Casserly: What about her and the foreshore and seabed though? Didn't she cross you? Remember she talked to Shrek the sheep and not you.
Moa: I don't care. I'm not that Maori.
Casserly: The hikoi? Remember that?
Moa: I don't remember that.
Casserly: She spoke to Shrek the sheep and the hikoi was just round the corner!
Moa: Yeah, but come on. Give her a break. She had to run a country.
Casserly: So did Hitler!
Moa: Yeah. Wait... wait. Hitler. Helen. There's no comparison! Look, she was probably just tired.
Casserly: We'll be talking about a range of things
The one thing all chat shows have in common is guests. So who's going to be on the show?
"We've got heaps of awesome guests," Moa enthuses. "Guests that I love, admire and respect but also, guests that I hate."
"I'm not saying who I've got on the show."
Casserly quickly takes over explaining that's half because they want to keep some surprises and half because not every guest has confirmed.
"But it will be a range of people," Casserly says. "From TV stars to... um, perhaps poets. Maybe some uh... what are some other things? We'd like to get some activists."
"Yeah," Moa agrees. "Some floppy titted activists!"
Moa: What's that TV One show? Good Living or Kiwi Living? Oh, do you like it?
Casserly: I don't mind it. I'm old. I like that sort of stuff.
Moa: I've watched it once.
Casserly: There was a good scene last night when Michael Van Food Truck cooked with the Hare Krishnas. It was great. Because he's not a Hare Krishna he wasn't allowed to touch the food.
Moa: Because it's tapu? Oh for f**k's sake. Chill out Hare Krishnas.
Me: Isn't their whole vibe being chilled out?
Moa: Who knows?
Casserly: Yeah. But they're control freaks as well.
Moa: Are they?
Casserly: Of course they are! Look at the way they dress.
Moa: Maybe we should get a Hare Krishna on the show? I don't know anything about it.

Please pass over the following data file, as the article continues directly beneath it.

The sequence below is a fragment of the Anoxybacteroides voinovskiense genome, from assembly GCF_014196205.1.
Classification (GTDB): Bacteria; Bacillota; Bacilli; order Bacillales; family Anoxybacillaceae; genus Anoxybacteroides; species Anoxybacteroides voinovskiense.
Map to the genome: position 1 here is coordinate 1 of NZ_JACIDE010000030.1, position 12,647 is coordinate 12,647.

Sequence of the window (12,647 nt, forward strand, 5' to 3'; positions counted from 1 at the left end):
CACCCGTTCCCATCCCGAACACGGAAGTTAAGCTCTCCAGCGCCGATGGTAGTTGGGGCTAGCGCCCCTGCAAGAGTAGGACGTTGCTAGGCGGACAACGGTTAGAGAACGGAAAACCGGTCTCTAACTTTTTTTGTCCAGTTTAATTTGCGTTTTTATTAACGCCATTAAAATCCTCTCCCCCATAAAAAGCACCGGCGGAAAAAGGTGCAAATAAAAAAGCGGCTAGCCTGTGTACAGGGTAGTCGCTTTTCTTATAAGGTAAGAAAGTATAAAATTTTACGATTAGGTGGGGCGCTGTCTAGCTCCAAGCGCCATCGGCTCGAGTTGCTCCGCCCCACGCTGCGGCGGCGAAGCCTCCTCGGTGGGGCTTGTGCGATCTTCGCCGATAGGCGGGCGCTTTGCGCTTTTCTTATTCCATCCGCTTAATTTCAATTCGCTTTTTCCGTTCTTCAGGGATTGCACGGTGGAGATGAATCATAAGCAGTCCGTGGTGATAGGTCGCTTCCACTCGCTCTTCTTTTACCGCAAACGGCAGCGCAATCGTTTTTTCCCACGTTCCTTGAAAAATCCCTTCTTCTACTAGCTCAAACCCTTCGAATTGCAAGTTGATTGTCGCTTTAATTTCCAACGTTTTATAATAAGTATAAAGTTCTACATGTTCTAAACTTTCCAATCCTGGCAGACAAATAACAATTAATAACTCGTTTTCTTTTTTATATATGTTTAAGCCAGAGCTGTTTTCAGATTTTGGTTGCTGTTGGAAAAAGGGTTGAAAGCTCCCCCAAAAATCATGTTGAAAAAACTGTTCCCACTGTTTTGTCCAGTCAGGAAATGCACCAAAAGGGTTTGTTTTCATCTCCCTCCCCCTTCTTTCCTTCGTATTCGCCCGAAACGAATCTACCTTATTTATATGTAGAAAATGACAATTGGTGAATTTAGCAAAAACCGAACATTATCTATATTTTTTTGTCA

Casserly: I know way too much about it.
Bridging the gap between Rich Housewives lite and homelessness serious as well as inserting satirical topical absurdity appears to be the goal. If they pull it off it's going to be brilliant, unmissable telly.
If they don't...
"That's what wakes me up in the night," Casserly says, "I'm thinking, 'is this gonna work out? What are we doing?'"
"That's what I think too," Moa nods, getting serious. "I'm scared. But fear's good man. You've got to take that massive giant leap. I'm nervous. Really, really nervous.
"It's weird. I feel... not sad, but low. Like I'm saving up my personality for when we start filming. I'm really scared. But I love that feeling of being scared because it means that I'm living and I'm alive."
"That's so empowering," Casserly says, deadpan.
"It is empowering, you c**t."
Casserly smirks and says, "But it's a no brainer. Anika in front of a camera? You can't really go wrong. We'd have to really try to completely f**k it up.
"But we are essentially making it up as we go along. It might be perfect from the off. I don't know. But the fear of someone like you writing a scathing column about it..."
"Oh, I don't' care!" Moa interrupts. Her eyes narrow and then she says, "I'll cut your balls off."
What: All Talk with Anika Moa
When: Thursday's, 9:30pm
Where: Maori Television